McGrath was raised in Northampton, England by her mother Jean McGrath, a Jamaican immigrant. McGrath credits her mother for her love of fashion and make-up, saying that Jean would comment on clothes as they watched classic movies together. McGrath has no formal training in fashion or make-up, having completed only an art foundation course at a Northampton college. Of her career, she has said, "I really love being a makeup artist. It never gets mundane or predictable and every shoot and show is different."
McGrath's career breakthrough came while working with Edward Enninful (then fashion editor of i-D magazine) in the early 1990s, when her innovative use of color "brilliantly solved the world's ennui with grunge" and helped launch i-D to a position of international importance. In the mid-1990s, she worked both with minimalist Jil Sander and with surrealist John Galliano, where she became known for her "latex petals stuck to faces, vinyl lips, bodies drenched in powder paint, [and] stylized Kabuki physiognomies."
Since then, McGrath has worked with photographers including Steven Meisel (who now rarely shoots without her), Paolo Roversi, Helmut Newton, and Peter Lindbergh. In addition to appearing in i-D, photos of her work have been published in fashion magazines including American, English, and French Vogue, W, and Harper's Bazaar. She attends four fashion show seasons (counting couture) each year and has worked with designers including Prada, Miu Miu, Comme des Garçons, and Dolce and Gabbana. Additionally, she designed Armani's cosmetics line in 1999 and in 2004 was named global creative-design director for Procter and Gamble, where she is in charge of Max Factor and Cover Girl cosmetics, among other brands. During McGrath's constant travels to work locations, she takes between thirty and fifty bags of materials, tools, and reference materials.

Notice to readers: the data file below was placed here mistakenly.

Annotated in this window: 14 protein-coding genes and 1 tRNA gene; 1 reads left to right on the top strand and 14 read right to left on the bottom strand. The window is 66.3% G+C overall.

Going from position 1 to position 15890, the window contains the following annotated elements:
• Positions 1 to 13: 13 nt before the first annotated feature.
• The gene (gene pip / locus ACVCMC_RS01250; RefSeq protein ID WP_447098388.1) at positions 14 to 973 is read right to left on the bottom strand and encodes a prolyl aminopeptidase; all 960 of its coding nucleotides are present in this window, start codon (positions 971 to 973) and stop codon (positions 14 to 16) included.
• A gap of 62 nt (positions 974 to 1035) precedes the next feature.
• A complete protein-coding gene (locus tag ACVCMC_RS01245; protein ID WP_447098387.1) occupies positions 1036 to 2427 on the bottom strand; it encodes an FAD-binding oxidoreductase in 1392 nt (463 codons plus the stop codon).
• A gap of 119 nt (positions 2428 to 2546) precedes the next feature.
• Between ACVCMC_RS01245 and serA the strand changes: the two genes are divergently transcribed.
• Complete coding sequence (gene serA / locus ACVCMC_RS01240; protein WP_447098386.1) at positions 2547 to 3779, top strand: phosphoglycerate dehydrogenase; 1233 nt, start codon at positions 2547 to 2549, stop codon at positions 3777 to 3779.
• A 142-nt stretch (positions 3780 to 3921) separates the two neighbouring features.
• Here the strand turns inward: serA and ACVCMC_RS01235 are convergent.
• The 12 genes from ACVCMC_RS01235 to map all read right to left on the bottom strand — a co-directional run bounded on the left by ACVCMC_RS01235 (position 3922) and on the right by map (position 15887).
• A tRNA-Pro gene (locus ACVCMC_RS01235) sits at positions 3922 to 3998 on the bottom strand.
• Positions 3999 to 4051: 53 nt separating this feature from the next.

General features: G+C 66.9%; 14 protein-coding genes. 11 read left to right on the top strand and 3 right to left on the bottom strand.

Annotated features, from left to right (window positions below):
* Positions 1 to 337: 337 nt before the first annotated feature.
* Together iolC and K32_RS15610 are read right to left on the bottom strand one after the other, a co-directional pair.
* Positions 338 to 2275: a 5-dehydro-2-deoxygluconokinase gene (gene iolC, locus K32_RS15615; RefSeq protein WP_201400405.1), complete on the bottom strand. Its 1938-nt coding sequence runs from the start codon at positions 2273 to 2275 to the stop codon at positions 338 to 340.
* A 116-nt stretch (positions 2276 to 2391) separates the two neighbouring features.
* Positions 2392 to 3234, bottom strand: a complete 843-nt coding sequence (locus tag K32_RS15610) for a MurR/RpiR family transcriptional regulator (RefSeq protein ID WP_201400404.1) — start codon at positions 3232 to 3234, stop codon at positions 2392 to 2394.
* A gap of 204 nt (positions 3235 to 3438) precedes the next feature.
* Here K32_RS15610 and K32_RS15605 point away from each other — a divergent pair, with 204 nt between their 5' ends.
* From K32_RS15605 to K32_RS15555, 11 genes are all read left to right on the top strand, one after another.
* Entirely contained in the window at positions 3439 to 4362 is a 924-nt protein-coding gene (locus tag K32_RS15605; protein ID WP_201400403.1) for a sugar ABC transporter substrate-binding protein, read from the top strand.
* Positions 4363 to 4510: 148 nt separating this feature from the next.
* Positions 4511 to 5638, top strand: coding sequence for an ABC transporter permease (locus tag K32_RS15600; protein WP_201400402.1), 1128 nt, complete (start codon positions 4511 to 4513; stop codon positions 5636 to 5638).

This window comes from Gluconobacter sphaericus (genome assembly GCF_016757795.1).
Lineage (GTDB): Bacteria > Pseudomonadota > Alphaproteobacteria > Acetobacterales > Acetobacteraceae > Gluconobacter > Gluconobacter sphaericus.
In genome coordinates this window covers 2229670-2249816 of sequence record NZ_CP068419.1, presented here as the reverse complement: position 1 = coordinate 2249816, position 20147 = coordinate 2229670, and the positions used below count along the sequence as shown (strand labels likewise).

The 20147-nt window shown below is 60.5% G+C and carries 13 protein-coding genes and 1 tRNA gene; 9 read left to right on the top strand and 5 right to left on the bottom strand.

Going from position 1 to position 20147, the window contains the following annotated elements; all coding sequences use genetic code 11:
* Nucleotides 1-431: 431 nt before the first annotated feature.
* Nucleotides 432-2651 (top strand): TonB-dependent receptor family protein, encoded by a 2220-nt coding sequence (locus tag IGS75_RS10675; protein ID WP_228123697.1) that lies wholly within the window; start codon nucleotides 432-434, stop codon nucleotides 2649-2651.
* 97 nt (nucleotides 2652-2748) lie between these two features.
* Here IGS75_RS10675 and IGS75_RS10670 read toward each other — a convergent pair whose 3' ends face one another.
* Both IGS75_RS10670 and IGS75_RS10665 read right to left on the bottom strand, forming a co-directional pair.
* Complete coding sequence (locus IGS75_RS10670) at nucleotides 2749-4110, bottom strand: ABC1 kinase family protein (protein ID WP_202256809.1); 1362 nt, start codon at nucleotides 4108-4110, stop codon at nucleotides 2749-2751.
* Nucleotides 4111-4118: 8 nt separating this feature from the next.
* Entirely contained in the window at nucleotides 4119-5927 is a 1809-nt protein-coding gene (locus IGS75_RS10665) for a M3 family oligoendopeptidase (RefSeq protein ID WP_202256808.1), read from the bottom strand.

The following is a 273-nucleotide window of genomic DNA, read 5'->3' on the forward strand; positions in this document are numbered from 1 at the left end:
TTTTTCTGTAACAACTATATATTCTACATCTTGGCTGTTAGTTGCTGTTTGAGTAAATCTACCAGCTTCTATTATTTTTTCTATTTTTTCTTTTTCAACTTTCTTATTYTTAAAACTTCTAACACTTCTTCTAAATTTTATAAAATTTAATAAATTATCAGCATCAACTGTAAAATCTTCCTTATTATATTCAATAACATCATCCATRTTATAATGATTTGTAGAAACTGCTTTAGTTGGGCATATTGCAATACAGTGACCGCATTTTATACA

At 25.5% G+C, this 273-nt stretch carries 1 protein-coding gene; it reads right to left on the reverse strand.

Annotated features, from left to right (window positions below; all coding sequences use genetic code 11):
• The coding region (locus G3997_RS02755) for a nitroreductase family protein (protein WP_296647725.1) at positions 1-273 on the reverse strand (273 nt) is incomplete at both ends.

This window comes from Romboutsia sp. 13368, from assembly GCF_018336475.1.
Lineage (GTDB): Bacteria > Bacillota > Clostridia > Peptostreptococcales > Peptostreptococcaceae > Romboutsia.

As a makeup artist, McGrath is known for her wide range; according to Edward Enninful, her work spans from "the highest couture to club kids." She is also known for her inventive use of materials: her most creative make-up is handmade, and she works mainly with her fingers instead of with brushes.
In an interview with Vogue.com UK during London Fashion Week (Sept. 2008) McGrath explained her creative process, saying: "I'm influenced a lot by the fabrics that I see, the colours that are in the collections, and the girls' faces. It's always a challenge but that's the key - to make it different every time."
- Mower, Sarah. "Pat, Inc." Vogue (Sept. 2007): p. 794.
- "McGrath, Pat." i-dmagazine.com.
- Mower, Sarah. "Pat, Inc." Vogue (Sept. 2007): p. 798.
- Pat McGrath Profile
- Orecklin, Michele. "The Shape of Things to Come: Pat McGrath." Time (Feb. 10, 2003).
- Mower, Sarah. "Pat, Inc." Vogue (Sept. 2007): p. 795.
- McGrath, Pat Vogue.com UK (Sept. 2008)